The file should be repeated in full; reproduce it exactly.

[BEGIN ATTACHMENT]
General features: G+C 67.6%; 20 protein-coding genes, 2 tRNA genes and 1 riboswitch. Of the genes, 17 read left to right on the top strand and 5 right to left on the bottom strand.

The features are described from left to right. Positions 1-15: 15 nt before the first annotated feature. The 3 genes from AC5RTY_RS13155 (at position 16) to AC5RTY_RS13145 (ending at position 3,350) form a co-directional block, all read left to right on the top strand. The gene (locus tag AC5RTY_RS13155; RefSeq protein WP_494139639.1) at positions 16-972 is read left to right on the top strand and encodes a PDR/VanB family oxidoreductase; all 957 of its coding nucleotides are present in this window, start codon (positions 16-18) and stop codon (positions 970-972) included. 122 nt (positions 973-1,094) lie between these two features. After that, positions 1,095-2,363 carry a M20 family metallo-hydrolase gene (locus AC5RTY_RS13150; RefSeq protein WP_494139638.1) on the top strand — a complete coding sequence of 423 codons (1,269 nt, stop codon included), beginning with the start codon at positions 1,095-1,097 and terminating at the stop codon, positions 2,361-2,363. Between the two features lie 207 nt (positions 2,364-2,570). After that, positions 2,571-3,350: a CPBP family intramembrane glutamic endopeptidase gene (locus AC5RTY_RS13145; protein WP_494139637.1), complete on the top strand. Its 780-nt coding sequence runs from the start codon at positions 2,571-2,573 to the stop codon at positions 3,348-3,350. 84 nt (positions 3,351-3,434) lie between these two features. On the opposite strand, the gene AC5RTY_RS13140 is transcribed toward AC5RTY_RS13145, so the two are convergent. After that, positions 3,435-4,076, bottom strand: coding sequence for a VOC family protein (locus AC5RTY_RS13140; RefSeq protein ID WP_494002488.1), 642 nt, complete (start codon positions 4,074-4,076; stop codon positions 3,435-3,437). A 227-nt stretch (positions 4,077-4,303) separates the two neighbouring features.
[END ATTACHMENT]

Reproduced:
General features: G+C 67.6%; 20 protein-coding genes, 2 tRNA genes and 1 riboswitch. Of the genes, 17 read left to right on the top strand and 5 right to left on the bottom strand.

The features are described from left to right. Positions 1-15: 15 nt before the first annotated feature. The 3 genes from AC5RTY_RS13155 (at position 16) to AC5RTY_RS13145 (ending at position 3,350) form a co-directional block, all read left to right on the top strand. The gene (locus tag AC5RTY_RS13155; RefSeq protein WP_494139639.1) at positions 16-972 is read left to right on the top strand and encodes a PDR/VanB family oxidoreductase; all 957 of its coding nucleotides are present in this window, start codon (positions 16-18) and stop codon (positions 970-972) included. 122 nt (positions 973-1,094) lie between these two features. After that, positions 1,095-2,363 carry a M20 family metallo-hydrolase gene (locus AC5RTY_RS13150; RefSeq protein WP_494139638.1) on the top strand — a complete coding sequence of 423 codons (1,269 nt, stop codon included), beginning with the start codon at positions 1,095-1,097 and terminating at the stop codon, positions 2,361-2,363. Between the two features lie 207 nt (positions 2,364-2,570). After that, positions 2,571-3,350: a CPBP family intramembrane glutamic endopeptidase gene (locus AC5RTY_RS13145; protein WP_494139637.1), complete on the top strand. Its 780-nt coding sequence runs from the start codon at positions 2,571-2,573 to the stop codon at positions 3,348-3,350. 84 nt (positions 3,351-3,434) lie between these two features. On the opposite strand, the gene AC5RTY_RS13140 is transcribed toward AC5RTY_RS13145, so the two are convergent. After that, positions 3,435-4,076, bottom strand: coding sequence for a VOC family protein (locus AC5RTY_RS13140; RefSeq protein ID WP_494002488.1), 642 nt, complete (start codon positions 4,074-4,076; stop codon positions 3,435-3,437). A 227-nt stretch (positions 4,077-4,303) separates the two neighbouring features.